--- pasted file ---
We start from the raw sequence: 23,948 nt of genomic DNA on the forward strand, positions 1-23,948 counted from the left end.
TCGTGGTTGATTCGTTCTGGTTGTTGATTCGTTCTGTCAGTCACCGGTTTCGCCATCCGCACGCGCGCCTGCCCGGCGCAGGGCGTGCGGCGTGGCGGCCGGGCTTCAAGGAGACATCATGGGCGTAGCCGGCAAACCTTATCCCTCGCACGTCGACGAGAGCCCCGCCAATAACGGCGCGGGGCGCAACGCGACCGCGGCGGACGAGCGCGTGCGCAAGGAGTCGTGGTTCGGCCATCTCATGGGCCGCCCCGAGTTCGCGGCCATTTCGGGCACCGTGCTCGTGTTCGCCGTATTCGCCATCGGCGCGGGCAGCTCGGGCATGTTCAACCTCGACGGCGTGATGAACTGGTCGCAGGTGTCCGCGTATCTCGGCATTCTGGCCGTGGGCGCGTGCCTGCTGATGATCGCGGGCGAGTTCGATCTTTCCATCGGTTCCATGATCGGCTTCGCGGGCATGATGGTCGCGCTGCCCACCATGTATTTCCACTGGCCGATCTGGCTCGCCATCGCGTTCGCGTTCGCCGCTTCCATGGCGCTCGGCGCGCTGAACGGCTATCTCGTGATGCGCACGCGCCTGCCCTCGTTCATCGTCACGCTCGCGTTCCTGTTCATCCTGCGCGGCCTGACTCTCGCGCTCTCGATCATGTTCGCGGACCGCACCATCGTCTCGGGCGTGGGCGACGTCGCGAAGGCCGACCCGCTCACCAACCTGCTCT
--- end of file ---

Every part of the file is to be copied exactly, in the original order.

We start from the raw sequence: 23,948 nt of genomic DNA on the forward strand, positions 1-23,948 counted from the left end.
TCGTGGTTGATTCGTTCTGGTTGTTGATTCGTTCTGTCAGTCACCGGTTTCGCCATCCGCACGCGCGCCTGCCCGGCGCAGGGCGTGCGGCGTGGCGGCCGGGCTTCAAGGAGACATCATGGGCGTAGCCGGCAAACCTTATCCCTCGCACGTCGACGAGAGCCCCGCCAATAACGGCGCGGGGCGCAACGCGACCGCGGCGGACGAGCGCGTGCGCAAGGAGTCGTGGTTCGGCCATCTCATGGGCCGCCCCGAGTTCGCGGCCATTTCGGGCACCGTGCTCGTGTTCGCCGTATTCGCCATCGGCGCGGGCAGCTCGGGCATGTTCAACCTCGACGGCGTGATGAACTGGTCGCAGGTGTCCGCGTATCTCGGCATTCTGGCCGTGGGCGCGTGCCTGCTGATGATCGCGGGCGAGTTCGATCTTTCCATCGGTTCCATGATCGGCTTCGCGGGCATGATGGTCGCGCTGCCCACCATGTATTTCCACTGGCCGATCTGGCTCGCCATCGCGTTCGCGTTCGCCGCTTCCATGGCGCTCGGCGCGCTGAACGGCTATCTCGTGATGCGCACGCGCCTGCCCTCGTTCATCGTCACGCTCGCGTTCCTGTTCATCCTGCGCGGCCTGACTCTCGCGCTCTCGATCATGTTCGCGGACCGCACCATCGTCTCGGGCGTGGGCGACGTCGCGAAGGCCGACCCGCTCACCAACCTGCTCT